En EspaŅol

Q. Who is Mr. Smarty Plants?

A: There are those who suspect Wildflower Center volunteers are the culpable and capable culprits. Yet, others think staff members play some, albeit small, role. You can torture us with your plant questions, but we will never reveal the Green Guru's secret identity.

Help us grow by giving to the Plant Database Fund or by becoming a member

Did you know you can access the Native Plant Information Network with your web-enabled smartphone?

Share

Ask Mr. Smarty Plants

Ask Mr. Smarty Plants is a free service provided by the staff and volunteers at the Lady Bird Johnson Wildflower Center.

Search Smarty Plants
    
 
See a list of all Smarty Plants questions
Can't find the answer in our existing FAQs, submit a question to Mr. Smarty Plants.
Need help with plant identification, visit the plant identification page.
 
rate this answer
Not Yet Rated

Tuesday - February 19, 2008

From: Bennington, NE
Region: Midwest
Topic: General Botany
Title: Why is water used for plants.
Answered by: Nan Hampton

QUESTION:

Why is water the most popular thing for watering plants if is so plain?

ANSWER:

Water isn't a popular thing for plants, it is a NECESSITY. Plants, like all living things, are made of cells, and cells require water to function. Water is also necessary to carry out photosynthesis, the process by which plants make food from sunlight and water. Water is also involved in maintaining the plant's structure. When plants don't have enough water the cells collapse and the plants wilt (see the answer to a previous question for more information) and my ultimately die. Water is not only necessary in itself, it also carries vital plant nutrients (for example, nitrogen (N), phosphorus (P) and postassium (K)) to the roots of a plant.

So, you see, plants absolutely NEED water. Water taken up by plants may contain other substances like the nutrients listed above. Some people water their plants with a liquid fertilizer—water with added nutrients—and this may make the plant grow faster or larger, but the water itself is a necessity. Without water plants would die.

 

More General Botany Questions

How Do Persimmons Breed - Starkville, MS
August 14, 2012 - Thank you for your earlier response about the genders of native persimmon trees. We have two, a much larger one that has borne fruit for years and years and a smaller one that I'd just assumed was m...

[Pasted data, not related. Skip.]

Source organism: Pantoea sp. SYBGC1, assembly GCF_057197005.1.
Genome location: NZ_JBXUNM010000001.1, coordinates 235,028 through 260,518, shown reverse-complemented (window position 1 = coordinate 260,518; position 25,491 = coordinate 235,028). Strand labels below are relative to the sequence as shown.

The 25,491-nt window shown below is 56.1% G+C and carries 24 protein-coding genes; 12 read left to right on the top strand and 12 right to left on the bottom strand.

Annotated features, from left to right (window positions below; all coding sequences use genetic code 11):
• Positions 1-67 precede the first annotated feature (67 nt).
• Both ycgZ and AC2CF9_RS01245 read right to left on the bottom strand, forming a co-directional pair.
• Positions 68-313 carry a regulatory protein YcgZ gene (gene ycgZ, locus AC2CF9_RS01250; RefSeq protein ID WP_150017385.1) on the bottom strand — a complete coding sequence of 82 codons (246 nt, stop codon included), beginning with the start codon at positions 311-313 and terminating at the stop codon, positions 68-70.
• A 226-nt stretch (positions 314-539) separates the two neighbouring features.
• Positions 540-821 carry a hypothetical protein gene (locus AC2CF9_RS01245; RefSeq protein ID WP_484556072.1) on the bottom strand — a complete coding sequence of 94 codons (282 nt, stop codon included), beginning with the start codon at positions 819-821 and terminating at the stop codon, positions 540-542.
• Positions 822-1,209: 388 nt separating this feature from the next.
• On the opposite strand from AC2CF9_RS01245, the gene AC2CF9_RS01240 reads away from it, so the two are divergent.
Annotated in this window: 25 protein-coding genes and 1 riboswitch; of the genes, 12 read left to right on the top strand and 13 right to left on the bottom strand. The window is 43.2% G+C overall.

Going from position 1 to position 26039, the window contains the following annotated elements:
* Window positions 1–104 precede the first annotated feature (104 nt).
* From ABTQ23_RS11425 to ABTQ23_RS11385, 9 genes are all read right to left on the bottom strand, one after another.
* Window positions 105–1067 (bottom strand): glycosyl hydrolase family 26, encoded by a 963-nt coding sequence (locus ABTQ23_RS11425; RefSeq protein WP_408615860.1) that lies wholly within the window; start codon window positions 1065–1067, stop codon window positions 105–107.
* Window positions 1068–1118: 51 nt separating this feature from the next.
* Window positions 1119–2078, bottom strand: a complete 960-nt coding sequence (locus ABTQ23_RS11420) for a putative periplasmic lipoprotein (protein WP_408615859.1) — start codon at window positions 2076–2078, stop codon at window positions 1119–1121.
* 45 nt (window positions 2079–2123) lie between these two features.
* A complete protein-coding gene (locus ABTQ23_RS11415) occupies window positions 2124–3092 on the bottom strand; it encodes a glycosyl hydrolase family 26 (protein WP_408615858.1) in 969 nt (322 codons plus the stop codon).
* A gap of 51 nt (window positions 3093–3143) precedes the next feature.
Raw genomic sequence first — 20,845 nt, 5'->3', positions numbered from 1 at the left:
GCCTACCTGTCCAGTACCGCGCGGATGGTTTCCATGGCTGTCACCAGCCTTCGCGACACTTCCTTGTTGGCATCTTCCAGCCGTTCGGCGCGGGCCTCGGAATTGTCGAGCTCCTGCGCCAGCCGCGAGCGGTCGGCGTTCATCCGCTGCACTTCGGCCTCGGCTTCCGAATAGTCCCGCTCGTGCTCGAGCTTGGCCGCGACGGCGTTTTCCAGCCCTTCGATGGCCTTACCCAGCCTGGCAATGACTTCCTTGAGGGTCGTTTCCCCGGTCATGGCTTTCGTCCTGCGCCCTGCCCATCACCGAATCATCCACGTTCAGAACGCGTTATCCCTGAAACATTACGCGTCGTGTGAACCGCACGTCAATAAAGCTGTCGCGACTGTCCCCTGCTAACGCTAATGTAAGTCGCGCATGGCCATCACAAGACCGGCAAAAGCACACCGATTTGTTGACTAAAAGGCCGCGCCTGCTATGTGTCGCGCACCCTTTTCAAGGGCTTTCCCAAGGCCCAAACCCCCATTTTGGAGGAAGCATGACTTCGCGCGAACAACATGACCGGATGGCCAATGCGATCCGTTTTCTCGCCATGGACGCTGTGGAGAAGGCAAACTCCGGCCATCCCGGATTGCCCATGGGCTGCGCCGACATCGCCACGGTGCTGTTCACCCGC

view the full question and answer

The most important part of growing plants.
February 21, 2008 - In your opinion what is the most important part of growing plants.
view the full question and answer

Texas native plants that absorb air-borne pollutants
December 15, 2008 - hello mr. and mrs. smarty, I'm looking for native Texas plants that absorb pollutants and trap air-borne particulates. I found a list (below), but don't think they're native. Could you give me ad...
view the full question and answer

Will lead accumulate in the flower nectar of plants used for phytoremediation
January 16, 2009 - I'm attempting to phytoremediate lead in my garden with mustard and/or sunflowers. I also keep bees. I understand that lead is sequestered in roots and stalks. Would the nectar also be contaminate...
view the full question and answer

Differences in prostrate Mimosa species
May 27, 2013 - There are apparently a lot of little pink puffy-flowered prostrate plants with thorny stems and sensitive leaves: Mimosa microphylla, Mimosa roemeriana, Mimosa strigillosa. How does one tell them apar...
view the full question and answer

Smarty Plants's Facebook profile Support the Wildflower Center by Donating Online or Becoming a Member today.

Mr. Smarty Plants wants you to be his Facebook friend. Click the Facebook icon to add yourself to Mr. Smarty Plants list of friends.
E-NEWSLETTER | BECOME A MEMBER | DONATE NOW | MEDIA | SITEMAP
© 2015 Lady Bird Johnson Wildflower Center